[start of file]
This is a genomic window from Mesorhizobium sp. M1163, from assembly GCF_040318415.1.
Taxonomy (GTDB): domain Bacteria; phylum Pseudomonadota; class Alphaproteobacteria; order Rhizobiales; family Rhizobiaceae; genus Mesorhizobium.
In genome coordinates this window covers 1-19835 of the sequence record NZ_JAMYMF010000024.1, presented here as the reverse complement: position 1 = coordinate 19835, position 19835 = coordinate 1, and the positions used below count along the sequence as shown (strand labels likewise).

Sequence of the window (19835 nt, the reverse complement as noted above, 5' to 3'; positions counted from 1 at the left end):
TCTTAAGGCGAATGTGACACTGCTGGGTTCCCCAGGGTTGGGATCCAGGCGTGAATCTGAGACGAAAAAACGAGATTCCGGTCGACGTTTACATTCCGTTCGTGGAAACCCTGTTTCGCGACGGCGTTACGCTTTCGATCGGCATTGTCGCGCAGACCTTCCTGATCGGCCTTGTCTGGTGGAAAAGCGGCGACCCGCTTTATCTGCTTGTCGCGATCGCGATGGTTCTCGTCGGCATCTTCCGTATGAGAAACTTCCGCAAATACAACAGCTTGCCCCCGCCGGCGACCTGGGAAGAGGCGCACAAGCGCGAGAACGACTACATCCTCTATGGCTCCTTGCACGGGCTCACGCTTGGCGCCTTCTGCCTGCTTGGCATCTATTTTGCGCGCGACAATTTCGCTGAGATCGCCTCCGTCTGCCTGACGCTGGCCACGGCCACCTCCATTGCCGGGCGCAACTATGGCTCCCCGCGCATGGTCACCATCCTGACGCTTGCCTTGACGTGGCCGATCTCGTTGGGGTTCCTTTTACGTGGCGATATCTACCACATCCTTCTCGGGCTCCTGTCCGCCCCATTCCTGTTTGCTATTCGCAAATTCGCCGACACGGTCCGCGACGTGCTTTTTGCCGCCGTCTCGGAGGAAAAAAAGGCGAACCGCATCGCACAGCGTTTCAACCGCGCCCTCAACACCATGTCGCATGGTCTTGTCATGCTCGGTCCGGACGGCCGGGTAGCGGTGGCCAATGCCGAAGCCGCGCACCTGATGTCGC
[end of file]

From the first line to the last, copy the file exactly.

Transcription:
This is a genomic window from Mesorhizobium sp. M1163, from assembly GCF_040318415.1.
Taxonomy (GTDB): domain Bacteria; phylum Pseudomonadota; class Alphaproteobacteria; order Rhizobiales; family Rhizobiaceae; genus Mesorhizobium.
In genome coordinates this window covers 1-19835 of the sequence record NZ_JAMYMF010000024.1, presented here as the reverse complement: position 1 = coordinate 19835, position 19835 = coordinate 1, and the positions used below count along the sequence as shown (strand labels likewise).

Sequence of the window (19835 nt, the reverse complement as noted above, 5' to 3'; positions counted from 1 at the left end):
TCTTAAGGCGAATGTGACACTGCTGGGTTCCCCAGGGTTGGGATCCAGGCGTGAATCTGAGACGAAAAAACGAGATTCCGGTCGACGTTTACATTCCGTTCGTGGAAACCCTGTTTCGCGACGGCGTTACGCTTTCGATCGGCATTGTCGCGCAGACCTTCCTGATCGGCCTTGTCTGGTGGAAAAGCGGCGACCCGCTTTATCTGCTTGTCGCGATCGCGATGGTTCTCGTCGGCATCTTCCGTATGAGAAACTTCCGCAAATACAACAGCTTGCCCCCGCCGGCGACCTGGGAAGAGGCGCACAAGCGCGAGAACGACTACATCCTCTATGGCTCCTTGCACGGGCTCACGCTTGGCGCCTTCTGCCTGCTTGGCATCTATTTTGCGCGCGACAATTTCGCTGAGATCGCCTCCGTCTGCCTGACGCTGGCCACGGCCACCTCCATTGCCGGGCGCAACTATGGCTCCCCGCGCATGGTCACCATCCTGACGCTTGCCTTGACGTGGCCGATCTCGTTGGGGTTCCTTTTACGTGGCGATATCTACCACATCCTTCTCGGGCTCCTGTCCGCCCCATTCCTGTTTGCTATTCGCAAATTCGCCGACACGGTCCGCGACGTGCTTTTTGCCGCCGTCTCGGAGGAAAAAAAGGCGAACCGCATCGCACAGCGTTTCAACCGCGCCCTCAACACCATGTCGCATGGTCTTGTCATGCTCGGTCCGGACGGCCGGGTAGCGGTGGCCAATGCCGAAGCCGCGCACCTGATGTCGC